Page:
Neal Adams’ artwork came to my attention when I first started reading comics. It’s hard to believe so much time has passed since first seeing his cover work gracing various comics like Superman, World’s Finest, Adventure, and a handful of horror books like House of Mystery. Adam’s interior artwork on Spectre, Deadman, X-Men, Batman, Green Lantern/ Green Arrow and the short lived Inhumans feature in Amazing Adventures completely enthralled my young mind. His work inspired many juvenile attempts to copy it. While Adams’ art didn’t make me gay – nature did – it helped to make me aware that I was different from the other kids at school.
Tastes change as we grow. My obsession with his style waned as I found other comic book artists and artists working in other media. Aside from an occasional nostalgic trip these days when I look through boxes of old comics I rarely think about Adams’ comics work anymore. That changed when this Dragula short story came to my attention a while ago when I stumbled on a post written by UK Jarry at his Street Laughter blog. This Dragula strip written by Tony Hendra and drawn by Neal Adams, which appeared in the November 1971 issue of National Lampoon, is full of swishy, effeminate gay stereotypes and negative stereotypes in general. Frank Frazetta, whom Lampoon editors may have wanted to draw the story, illustrated a fake cover.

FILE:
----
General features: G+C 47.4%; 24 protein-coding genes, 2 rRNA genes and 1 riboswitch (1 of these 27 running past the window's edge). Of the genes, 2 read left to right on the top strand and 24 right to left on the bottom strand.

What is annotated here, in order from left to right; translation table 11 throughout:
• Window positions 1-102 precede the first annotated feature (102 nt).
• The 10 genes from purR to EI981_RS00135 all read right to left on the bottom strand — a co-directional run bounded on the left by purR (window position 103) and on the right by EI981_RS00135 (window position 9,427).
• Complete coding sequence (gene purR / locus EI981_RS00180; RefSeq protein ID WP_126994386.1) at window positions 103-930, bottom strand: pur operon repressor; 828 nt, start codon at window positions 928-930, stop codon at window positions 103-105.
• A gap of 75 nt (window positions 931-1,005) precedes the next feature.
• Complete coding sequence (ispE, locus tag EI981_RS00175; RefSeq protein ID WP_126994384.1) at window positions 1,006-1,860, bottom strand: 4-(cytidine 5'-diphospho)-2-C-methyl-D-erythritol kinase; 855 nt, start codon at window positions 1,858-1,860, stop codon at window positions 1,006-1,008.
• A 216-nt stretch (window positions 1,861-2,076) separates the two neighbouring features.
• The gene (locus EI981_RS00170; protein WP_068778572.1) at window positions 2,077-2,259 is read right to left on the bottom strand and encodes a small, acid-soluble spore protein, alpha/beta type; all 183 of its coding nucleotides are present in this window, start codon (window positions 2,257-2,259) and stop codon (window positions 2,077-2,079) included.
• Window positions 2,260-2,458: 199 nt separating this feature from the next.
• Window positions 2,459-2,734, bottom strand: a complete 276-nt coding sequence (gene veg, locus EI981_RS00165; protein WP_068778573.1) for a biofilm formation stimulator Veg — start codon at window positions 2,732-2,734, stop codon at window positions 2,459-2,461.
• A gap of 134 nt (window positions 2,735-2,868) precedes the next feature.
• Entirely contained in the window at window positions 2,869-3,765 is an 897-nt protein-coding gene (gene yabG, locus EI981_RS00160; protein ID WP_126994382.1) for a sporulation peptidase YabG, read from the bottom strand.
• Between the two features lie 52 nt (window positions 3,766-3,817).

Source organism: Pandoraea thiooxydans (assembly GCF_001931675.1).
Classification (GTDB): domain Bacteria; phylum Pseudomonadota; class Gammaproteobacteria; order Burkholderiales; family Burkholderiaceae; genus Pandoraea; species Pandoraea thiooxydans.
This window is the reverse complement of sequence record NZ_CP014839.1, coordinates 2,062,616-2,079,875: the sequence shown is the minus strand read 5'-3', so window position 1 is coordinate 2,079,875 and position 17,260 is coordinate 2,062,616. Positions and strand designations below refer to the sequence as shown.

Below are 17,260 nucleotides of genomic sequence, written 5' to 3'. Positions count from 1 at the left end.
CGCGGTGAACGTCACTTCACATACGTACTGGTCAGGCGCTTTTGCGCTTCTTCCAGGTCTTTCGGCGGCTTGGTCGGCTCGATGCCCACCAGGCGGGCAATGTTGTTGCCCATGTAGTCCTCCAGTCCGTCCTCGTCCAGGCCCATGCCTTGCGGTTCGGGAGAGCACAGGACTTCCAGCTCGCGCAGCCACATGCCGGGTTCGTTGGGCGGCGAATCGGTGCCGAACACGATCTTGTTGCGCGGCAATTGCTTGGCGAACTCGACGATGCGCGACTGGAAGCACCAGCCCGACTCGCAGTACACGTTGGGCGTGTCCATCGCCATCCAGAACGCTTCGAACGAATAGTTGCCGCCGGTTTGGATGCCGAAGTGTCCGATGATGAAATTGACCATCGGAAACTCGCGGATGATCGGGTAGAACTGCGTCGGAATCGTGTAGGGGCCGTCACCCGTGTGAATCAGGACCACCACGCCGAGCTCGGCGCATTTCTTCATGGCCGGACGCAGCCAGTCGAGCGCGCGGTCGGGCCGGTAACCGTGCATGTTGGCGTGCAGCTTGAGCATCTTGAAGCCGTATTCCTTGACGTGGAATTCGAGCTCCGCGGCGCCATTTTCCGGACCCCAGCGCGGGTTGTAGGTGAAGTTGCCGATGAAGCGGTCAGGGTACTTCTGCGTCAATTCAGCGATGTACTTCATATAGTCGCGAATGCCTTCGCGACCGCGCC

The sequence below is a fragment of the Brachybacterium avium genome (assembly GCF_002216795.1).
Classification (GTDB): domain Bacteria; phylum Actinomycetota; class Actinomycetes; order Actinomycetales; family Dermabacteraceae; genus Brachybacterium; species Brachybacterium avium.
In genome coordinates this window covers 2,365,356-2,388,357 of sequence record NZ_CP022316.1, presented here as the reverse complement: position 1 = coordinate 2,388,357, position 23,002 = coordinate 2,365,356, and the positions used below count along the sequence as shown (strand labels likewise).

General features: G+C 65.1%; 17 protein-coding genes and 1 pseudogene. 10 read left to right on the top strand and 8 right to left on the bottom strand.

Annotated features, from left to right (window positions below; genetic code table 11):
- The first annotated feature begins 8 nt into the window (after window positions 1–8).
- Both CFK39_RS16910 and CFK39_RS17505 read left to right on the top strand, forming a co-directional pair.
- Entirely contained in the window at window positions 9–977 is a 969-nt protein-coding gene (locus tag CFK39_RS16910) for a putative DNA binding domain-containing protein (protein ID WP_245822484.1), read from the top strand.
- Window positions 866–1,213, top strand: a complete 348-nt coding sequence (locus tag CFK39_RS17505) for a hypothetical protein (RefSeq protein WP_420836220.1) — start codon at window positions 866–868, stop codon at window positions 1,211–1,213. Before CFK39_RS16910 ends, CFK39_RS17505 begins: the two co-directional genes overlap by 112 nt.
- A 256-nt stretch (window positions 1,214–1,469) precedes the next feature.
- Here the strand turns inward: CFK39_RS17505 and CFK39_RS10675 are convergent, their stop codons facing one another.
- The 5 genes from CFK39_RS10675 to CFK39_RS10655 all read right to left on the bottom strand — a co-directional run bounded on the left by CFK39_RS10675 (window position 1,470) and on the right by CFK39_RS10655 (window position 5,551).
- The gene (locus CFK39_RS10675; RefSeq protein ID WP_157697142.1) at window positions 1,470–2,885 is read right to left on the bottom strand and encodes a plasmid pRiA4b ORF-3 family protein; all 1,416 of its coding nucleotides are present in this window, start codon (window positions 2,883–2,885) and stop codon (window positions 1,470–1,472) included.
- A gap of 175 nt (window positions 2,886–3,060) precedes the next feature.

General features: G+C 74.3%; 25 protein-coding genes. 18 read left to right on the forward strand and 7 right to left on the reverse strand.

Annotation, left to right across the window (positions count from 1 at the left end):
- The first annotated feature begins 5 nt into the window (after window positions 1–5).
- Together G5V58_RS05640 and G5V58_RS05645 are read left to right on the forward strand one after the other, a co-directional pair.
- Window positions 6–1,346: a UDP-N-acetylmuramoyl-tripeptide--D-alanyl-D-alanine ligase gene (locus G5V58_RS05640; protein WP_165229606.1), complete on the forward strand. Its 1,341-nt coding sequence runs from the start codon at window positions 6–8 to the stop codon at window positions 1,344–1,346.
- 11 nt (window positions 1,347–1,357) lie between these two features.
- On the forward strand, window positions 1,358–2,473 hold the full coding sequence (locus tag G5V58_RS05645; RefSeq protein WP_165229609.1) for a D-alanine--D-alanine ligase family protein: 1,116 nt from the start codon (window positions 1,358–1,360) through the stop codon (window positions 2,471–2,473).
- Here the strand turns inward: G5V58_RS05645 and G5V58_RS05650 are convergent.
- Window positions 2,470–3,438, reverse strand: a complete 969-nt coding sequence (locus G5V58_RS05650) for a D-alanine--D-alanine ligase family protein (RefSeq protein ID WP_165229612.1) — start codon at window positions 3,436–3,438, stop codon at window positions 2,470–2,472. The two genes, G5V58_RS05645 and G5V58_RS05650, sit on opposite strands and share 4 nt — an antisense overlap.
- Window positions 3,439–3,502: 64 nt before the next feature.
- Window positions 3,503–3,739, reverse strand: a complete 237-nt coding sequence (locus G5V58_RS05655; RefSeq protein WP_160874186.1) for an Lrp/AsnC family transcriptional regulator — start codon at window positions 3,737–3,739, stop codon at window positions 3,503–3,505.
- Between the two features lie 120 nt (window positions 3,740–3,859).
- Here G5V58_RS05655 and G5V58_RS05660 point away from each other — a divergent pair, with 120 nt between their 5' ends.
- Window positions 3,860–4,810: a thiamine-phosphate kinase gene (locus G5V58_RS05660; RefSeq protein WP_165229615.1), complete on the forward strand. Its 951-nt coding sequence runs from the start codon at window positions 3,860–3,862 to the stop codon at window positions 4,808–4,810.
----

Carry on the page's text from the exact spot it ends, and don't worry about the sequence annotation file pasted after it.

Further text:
These images were shared here in 2007 after I scanned them from a copy of Lampoon that I was fortunate to find. They were deleted in the notorious hacking event in 2009.
The Street Laughter blog hasn’t been updated recently though you’ll still find lots of interesting stuff at the blog that you may not have known about before.